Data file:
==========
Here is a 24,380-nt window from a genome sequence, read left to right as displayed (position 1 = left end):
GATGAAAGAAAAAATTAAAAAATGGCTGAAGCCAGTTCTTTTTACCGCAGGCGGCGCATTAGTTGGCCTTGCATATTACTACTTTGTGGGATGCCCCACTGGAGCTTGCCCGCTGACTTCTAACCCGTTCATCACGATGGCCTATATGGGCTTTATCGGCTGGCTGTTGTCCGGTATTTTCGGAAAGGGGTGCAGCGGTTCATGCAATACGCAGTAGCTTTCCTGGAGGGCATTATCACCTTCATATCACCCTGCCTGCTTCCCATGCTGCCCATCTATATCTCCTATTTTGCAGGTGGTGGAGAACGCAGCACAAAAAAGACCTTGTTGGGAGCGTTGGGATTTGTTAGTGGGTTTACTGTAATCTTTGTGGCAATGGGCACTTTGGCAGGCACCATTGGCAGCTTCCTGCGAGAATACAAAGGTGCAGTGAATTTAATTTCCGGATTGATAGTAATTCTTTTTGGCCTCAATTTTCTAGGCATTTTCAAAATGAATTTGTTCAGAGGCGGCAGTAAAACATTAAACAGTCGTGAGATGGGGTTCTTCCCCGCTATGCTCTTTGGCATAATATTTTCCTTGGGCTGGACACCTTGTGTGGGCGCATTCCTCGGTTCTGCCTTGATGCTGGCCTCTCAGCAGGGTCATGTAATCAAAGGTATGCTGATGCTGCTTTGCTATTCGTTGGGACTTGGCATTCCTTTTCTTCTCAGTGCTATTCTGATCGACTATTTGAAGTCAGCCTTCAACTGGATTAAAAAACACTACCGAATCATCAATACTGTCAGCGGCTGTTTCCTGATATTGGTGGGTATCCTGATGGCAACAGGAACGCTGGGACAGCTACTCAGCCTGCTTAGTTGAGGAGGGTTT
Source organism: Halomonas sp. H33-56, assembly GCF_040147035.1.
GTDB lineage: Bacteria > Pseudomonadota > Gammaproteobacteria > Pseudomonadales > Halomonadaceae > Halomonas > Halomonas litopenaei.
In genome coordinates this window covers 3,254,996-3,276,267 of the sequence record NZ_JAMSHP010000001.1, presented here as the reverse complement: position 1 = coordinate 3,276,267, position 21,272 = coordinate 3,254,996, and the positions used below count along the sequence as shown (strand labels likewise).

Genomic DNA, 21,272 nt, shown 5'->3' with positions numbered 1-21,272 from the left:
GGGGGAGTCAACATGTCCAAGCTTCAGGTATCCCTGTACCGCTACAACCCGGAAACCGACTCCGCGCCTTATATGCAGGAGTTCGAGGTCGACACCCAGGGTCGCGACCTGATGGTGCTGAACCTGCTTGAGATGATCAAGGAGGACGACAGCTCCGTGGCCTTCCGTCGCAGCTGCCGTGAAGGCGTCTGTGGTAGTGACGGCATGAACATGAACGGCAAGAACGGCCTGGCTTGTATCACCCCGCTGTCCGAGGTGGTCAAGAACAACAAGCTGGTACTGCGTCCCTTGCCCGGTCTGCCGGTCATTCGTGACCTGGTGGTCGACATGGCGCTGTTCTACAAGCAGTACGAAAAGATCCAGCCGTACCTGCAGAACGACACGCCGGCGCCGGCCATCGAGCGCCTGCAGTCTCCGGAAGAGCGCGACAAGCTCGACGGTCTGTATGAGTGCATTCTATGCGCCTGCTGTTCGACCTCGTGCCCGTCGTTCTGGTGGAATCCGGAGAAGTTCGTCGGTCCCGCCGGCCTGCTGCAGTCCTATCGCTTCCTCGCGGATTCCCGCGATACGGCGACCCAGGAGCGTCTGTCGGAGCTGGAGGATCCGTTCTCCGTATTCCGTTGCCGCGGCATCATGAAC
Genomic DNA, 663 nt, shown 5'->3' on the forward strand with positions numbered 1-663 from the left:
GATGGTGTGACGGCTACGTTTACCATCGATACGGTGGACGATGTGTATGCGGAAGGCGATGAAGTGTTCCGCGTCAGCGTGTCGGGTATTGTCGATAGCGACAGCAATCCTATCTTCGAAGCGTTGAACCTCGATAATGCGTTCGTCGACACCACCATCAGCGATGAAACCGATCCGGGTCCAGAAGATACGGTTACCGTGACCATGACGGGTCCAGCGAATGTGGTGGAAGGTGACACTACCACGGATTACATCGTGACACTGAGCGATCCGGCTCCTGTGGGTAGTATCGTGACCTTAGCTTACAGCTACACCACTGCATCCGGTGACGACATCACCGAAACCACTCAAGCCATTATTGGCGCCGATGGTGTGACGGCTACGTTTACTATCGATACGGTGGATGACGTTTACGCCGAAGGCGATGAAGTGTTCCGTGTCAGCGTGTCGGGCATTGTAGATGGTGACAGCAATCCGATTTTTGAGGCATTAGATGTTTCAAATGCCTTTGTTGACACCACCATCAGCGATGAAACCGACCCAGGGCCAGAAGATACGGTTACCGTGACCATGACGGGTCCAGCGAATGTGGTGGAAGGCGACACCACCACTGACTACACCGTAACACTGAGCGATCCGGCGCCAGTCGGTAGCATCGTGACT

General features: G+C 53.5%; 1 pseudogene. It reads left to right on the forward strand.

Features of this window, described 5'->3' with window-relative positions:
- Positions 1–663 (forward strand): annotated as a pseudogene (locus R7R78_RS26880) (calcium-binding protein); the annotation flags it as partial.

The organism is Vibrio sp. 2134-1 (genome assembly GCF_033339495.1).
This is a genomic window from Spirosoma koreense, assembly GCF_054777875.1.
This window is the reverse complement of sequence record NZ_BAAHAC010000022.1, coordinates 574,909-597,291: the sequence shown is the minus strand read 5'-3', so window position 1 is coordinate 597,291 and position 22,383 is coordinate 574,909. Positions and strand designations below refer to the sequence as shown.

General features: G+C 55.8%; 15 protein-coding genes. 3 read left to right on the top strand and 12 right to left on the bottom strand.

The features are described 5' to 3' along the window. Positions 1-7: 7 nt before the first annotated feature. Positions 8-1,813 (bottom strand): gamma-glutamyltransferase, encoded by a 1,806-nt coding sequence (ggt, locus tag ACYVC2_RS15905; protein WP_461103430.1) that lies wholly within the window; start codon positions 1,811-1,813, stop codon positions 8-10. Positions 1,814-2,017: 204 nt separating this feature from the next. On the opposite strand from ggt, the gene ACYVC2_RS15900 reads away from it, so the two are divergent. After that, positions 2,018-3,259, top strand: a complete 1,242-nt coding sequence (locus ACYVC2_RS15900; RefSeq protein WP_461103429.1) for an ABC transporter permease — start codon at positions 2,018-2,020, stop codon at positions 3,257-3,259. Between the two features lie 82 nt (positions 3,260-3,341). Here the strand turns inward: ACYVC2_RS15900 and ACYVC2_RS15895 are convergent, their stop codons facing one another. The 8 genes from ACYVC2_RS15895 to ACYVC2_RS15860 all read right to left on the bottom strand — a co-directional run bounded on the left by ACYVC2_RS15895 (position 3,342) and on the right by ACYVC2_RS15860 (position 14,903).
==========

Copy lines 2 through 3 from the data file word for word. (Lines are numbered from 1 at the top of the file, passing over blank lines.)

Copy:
GATGAAAGAAAAAATTAAAAAATGGCTGAAGCCAGTTCTTTTTACCGCAGGCGGCGCATTAGTTGGCCTTGCATATTACTACTTTGTGGGATGCCCCACTGGAGCTTGCCCGCTGACTTCTAACCCGTTCATCACGATGGCCTATATGGGCTTTATCGGCTGGCTGTTGTCCGGTATTTTCGGAAAGGGGTGCAGCGGTTCATGCAATACGCAGTAGCTTTCCTGGAGGGCATTATCACCTTCATATCACCCTGCCTGCTTCCCATGCTGCCCATCTATATCTCCTATTTTGCAGGTGGTGGAGAACGCAGCACAAAAAAGACCTTGTTGGGAGCGTTGGGATTTGTTAGTGGGTTTACTGTAATCTTTGTGGCAATGGGCACTTTGGCAGGCACCATTGGCAGCTTCCTGCGAGAATACAAAGGTGCAGTGAATTTAATTTCCGGATTGATAGTAATTCTTTTTGGCCTCAATTTTCTAGGCATTTTCAAAATGAATTTGTTCAGAGGCGGCAGTAAAACATTAAACAGTCGTGAGATGGGGTTCTTCCCCGCTATGCTCTTTGGCATAATATTTTCCTTGGGCTGGACACCTTGTGTGGGCGCATTCCTCGGTTCTGCCTTGATGCTGGCCTCTCAGCAGGGTCATGTAATCAAAGGTATGCTGATGCTGCTTTGCTATTCGTTGGGACTTGGCATTCCTTTTCTTCTCAGTGCTATTCTGATCGACTATTTGAAGTCAGCCTTCAACTGGATTAAAAAACACTACCGAATCATCAATACTGTCAGCGGCTGTTTCCTGATATTGGTGGGTATCCTGATGGCAACAGGAACGCTGGGACAGCTACTCAGCCTGCTTAGTTGAGGAGGGTTT
Source organism: Halomonas sp. H33-56, assembly GCF_040147035.1.